China's manufacturers are enjoying their best quarter for over three-and-a-half years, but are also facing sharp rises in input prices due to surging raw material costs.
The Caixin General Manufacturing PMI for China, compiled by Markit, dipped slightly from 51.2 in October to 50.9 in November. However, with the index down only marginally from what was a 27-month high in October, the survey is indicating that the manufacturing sector is enjoying its best performance for just over three-and-a-half years so far in the fourth quarter.
November saw both production and new orders grow at slower rates than October, but in each case, the rate of expansion was the second-highest since July 2014.
Chart 1: Producer prices
While the November survey showed welcome signs of the manufacturing economy continuing to revive from the malaise seen through 2015 and the first half of 2016, the data also highlighted the extent to which the manufacturing revival has been accompanied by rising prices.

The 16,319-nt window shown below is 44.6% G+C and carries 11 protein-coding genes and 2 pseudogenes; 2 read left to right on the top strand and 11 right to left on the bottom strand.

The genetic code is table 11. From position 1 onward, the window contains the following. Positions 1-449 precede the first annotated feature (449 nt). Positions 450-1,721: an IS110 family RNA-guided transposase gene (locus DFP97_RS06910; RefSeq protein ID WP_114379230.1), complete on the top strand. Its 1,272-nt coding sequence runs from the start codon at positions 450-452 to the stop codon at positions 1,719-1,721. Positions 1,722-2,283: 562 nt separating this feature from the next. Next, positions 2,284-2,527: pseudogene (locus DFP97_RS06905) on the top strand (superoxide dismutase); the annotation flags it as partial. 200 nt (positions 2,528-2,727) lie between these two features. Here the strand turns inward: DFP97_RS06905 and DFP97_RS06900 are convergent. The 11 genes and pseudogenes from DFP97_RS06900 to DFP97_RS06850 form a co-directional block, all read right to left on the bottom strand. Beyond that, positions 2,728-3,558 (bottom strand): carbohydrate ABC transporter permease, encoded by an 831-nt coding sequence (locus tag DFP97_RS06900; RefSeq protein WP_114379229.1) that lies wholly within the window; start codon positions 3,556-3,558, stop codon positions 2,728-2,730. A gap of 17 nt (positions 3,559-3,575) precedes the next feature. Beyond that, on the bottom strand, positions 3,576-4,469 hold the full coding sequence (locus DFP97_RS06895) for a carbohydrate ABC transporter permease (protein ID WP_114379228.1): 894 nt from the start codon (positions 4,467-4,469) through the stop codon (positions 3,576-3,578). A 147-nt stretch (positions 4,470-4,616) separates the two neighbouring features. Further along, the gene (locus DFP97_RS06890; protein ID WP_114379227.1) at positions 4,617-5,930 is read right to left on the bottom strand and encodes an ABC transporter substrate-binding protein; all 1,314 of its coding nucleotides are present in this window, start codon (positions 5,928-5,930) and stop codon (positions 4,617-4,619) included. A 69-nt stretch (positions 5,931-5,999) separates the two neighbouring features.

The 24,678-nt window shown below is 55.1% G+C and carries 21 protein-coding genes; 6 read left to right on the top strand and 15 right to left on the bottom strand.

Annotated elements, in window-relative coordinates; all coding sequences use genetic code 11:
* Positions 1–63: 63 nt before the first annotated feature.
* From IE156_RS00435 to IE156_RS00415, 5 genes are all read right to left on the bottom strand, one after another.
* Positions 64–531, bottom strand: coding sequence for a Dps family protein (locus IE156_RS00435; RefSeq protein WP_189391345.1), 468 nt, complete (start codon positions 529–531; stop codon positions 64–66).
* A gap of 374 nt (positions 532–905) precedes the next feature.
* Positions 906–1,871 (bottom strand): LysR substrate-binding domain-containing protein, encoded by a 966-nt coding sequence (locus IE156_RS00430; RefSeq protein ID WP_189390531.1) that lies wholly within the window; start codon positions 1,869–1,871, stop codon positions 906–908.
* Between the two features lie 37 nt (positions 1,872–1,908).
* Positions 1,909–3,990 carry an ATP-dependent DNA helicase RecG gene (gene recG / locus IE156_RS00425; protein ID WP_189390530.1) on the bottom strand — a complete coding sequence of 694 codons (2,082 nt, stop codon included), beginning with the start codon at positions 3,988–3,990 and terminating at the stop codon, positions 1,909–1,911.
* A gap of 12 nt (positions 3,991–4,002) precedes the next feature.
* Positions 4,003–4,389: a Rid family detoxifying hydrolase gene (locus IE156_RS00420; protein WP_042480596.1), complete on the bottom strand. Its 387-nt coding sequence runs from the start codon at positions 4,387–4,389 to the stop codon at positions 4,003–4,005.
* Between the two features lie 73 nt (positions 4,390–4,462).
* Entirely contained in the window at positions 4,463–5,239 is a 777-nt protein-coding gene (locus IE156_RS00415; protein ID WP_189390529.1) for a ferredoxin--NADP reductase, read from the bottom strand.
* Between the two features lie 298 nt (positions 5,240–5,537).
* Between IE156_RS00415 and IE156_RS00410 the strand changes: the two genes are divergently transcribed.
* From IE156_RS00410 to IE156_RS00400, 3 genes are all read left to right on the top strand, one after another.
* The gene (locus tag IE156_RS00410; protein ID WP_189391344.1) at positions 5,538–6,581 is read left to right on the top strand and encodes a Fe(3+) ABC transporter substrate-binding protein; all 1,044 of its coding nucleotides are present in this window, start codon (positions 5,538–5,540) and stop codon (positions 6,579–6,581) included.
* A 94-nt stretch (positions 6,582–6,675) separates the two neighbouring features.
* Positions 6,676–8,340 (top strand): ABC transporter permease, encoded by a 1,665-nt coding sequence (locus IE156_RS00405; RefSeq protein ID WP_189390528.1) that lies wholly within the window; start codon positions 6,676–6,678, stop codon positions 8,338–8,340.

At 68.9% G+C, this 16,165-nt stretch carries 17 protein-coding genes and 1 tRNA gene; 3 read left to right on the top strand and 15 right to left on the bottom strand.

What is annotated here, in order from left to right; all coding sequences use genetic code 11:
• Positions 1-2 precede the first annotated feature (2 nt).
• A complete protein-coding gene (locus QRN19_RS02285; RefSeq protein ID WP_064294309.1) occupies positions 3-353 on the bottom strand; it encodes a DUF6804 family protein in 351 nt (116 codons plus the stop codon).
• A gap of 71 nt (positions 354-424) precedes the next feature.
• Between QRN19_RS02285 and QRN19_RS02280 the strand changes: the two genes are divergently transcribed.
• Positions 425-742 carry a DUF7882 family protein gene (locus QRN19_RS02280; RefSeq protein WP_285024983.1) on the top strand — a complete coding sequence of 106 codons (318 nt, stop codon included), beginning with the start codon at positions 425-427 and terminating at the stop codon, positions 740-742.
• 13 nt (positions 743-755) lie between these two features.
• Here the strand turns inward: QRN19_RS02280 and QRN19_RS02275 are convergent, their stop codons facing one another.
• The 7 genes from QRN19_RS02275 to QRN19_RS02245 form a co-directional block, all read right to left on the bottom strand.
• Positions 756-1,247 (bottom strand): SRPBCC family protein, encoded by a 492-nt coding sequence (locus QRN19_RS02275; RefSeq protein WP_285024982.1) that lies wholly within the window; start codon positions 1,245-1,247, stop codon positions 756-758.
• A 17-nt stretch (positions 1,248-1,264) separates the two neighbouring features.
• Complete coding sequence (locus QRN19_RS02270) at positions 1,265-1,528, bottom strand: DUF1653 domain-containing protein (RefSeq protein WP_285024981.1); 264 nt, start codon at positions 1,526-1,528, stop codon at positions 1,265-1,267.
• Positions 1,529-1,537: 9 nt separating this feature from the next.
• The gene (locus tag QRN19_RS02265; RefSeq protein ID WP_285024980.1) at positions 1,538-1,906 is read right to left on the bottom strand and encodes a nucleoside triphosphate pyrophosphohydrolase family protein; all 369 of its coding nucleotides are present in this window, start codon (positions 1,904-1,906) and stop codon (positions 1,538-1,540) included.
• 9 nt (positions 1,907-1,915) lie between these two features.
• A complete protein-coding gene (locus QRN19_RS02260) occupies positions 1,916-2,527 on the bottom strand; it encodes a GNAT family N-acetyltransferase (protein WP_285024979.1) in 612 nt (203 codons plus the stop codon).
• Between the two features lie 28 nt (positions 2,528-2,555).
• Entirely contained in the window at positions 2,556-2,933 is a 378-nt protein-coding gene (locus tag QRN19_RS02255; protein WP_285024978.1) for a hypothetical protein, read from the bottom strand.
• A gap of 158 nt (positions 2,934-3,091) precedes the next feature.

Chart 2: Manufacturing prices & capacity constraints
The November PMI survey saw manufacturers' input costs surge higher, showing the largest monthly increase since March 2011 (see chart 1). By contrast, input prices had been falling sharply at the start of the year, when production had also been in decline.
Firms are having increasing success in passing these higher costs on to customer, in many cases made easier by the upturn in demand. Average prices for goods leaving the factory gate rose sharply in November, increasing at the steepest rate since February 2011.
Chart 3: Consumer price inflation & capacity constraints